Something Ventured, Something Gained: A Journey into the Heart of the Great Karoo

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The platform at the dusty train station at Matjiesfontein. Founded in 1884 by energetic railway enthusiast and Scotsman James Douglas Logan.

 

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The rock (De Toren / The Tower) that heralds the entrance to Nieu Bethesda.

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Setting up for a photoshoot in the desert.

We set off on a mission to capture the elusive essence of the Karoo, not altogether sure what we’re hoping to find but knowing that we’ll return with something, like one always does after a long and impetuous road trip. We loosely had a few photographic and artistic missions in mind, but as is characteristic of us both we didn’t want to plan things out too much in advance.

Our car is small and ancient, it drinks equal amounts of oil and gas. The aircon has never been fixed but that turned out to be an unexpected gift from the Karoo gods, even in the sticky 40 degrees Celsius heat (bliss, to keep the windows rolled down and let the outside in, wind in your hair!)

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Our car exceeded all expectations by completing the 1500km journey!

We hammered down the motorway, watched the green Cape Winelands give way to a much more arid landscape. Blue pointy mountains became black rocky ones, the desert was encroaching! Matjiesfontein was our first coffee stop – a dusty one-horse town, prim and proper, polished and proud of its former (1899) glory. Its most prized Victorian gem sitting with royal aplomb bang in the heart of a dusty high street, grand old trellised verandah & all: The Lord Milner Hotel, complete with Russian green interior and red carpet (for everyone making it to this outlier of a town is a VIP). As we – the only visitors (we thought) on a Tuesday morning, arrived, a film crew made a dramatic crash landing in a helicopter that kicked up so much dust my camera’s shutter choked up. (Think Apocalypse now, but not in the tropics.)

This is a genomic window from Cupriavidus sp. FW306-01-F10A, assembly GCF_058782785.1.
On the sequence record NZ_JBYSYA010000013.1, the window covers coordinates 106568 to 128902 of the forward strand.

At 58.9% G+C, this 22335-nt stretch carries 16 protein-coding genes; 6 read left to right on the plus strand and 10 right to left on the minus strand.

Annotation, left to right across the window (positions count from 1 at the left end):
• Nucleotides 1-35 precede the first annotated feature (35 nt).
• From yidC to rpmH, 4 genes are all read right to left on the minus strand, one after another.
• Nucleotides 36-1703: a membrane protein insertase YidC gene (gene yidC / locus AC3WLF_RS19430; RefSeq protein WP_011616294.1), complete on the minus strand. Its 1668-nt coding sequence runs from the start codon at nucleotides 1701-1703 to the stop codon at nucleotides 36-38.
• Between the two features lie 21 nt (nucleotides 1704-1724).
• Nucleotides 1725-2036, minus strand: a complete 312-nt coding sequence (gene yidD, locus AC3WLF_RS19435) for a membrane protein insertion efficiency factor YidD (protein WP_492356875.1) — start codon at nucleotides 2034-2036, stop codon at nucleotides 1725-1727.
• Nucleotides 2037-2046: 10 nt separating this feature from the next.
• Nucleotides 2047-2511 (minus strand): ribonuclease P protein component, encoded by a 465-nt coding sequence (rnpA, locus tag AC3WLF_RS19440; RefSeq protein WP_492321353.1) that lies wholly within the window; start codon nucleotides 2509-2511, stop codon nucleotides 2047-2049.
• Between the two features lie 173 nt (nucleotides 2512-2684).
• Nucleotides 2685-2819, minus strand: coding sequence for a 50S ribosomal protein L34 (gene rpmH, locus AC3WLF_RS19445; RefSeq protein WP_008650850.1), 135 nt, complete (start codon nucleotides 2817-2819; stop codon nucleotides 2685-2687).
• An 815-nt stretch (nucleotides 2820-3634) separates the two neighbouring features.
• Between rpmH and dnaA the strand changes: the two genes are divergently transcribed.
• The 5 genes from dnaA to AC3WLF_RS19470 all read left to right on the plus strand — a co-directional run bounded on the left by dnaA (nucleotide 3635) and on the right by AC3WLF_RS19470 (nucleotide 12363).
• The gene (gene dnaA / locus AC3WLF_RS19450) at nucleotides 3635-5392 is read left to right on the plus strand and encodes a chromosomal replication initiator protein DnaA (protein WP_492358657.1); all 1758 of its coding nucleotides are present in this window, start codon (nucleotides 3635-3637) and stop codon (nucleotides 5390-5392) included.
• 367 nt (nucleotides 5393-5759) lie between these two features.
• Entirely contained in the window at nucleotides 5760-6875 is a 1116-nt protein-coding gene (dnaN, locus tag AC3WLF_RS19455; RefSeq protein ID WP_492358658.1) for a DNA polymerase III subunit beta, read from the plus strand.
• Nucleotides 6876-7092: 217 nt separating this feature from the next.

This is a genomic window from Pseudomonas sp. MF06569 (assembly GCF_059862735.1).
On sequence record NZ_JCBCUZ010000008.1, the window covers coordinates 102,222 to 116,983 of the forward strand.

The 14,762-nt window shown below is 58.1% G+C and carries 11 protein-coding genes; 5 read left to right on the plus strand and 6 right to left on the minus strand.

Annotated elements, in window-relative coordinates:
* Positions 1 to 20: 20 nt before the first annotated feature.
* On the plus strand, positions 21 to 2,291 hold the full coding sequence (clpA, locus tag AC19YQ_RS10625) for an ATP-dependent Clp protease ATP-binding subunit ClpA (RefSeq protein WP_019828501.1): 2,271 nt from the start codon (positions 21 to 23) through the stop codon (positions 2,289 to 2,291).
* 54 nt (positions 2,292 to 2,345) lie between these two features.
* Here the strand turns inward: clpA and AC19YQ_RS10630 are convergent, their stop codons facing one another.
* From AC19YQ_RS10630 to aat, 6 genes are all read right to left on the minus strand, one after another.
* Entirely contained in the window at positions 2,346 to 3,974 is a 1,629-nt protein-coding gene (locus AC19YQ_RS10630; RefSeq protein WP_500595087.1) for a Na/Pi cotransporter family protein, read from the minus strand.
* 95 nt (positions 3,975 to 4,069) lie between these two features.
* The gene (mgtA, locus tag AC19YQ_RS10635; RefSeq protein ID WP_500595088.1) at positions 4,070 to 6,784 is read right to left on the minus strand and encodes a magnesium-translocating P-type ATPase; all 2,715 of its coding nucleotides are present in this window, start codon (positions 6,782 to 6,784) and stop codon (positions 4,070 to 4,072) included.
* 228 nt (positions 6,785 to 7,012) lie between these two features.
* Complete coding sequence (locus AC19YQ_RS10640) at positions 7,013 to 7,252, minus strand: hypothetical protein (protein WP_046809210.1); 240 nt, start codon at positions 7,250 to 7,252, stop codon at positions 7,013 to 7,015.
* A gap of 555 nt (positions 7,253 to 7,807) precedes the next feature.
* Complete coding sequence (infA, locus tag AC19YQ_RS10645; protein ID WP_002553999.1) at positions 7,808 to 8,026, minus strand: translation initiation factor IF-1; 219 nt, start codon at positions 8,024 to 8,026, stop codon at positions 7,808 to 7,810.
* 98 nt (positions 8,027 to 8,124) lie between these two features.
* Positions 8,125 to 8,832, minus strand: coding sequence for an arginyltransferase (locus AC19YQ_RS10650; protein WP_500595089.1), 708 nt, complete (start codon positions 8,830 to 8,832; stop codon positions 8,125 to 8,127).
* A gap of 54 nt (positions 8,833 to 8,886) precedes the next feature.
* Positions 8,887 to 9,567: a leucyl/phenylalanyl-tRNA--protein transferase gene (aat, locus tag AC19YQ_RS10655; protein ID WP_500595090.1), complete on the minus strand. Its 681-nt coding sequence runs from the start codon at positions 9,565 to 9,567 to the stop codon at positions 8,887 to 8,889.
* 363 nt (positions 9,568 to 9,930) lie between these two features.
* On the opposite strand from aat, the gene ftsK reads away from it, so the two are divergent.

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A film crew crashed onto the Matjiesfontein scene.

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The Russian green interior of the stately Lord Milner Hotel, Matjiesfontein, as if in a time warp.

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Stetson and scarf. 40 Degrees in the shade.

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A Schiaparelli pink place of worship, Matjiesfontein, perched on a dusty pavement.

We had lattes and promptly pushed on, the trip ahead was long, the temperature rising. Our route took us through Beaufort West, an industrial farm town in the middle of nowhere. We found a supermarket sandwich and a shady spot to eat it. (The shady spot was harder to find than the sandwich.)

Onwards, northwards, navigating ever closer to that spiritual mecca, our end destination – the mission town of Nieu Bethesda. But first Aberdeen (imagine my Scottish husband’s fascination with an Aberdeen in the desert) and Graaff Reinet, a civilized oasis filled with its predictable quota of quaint art galleries, Karoo lamb and the Drostdy Hotel, a local watering hole of note. Lager, lager, bring it on, nobody’s counting in the Wild West! We stocked up on barbeque essentials and ice (to cool down the Rock Rabbit canned wine we brought with us).

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Brian meditating on a couple of lagers, The Drostdy Hotel Graaff Reinet.

The sun was low when we approached Nieu Bethesda (a biblical name that translates loosely to ‘place of flowing water’). The signpost said Welcome to the Owl Route. The long grass on the side of the road was lime green, or perhaps somewhere between lime and spring – certainly the most uncanny shade of verdigris. (We soon learnt that nothing is particularly straightforward in these Karoo regions.) Rolling hills and off-white Karoo sheep. Wind pumps & farm dams with fertile little offspring oases in tow. Dust devils in the distance.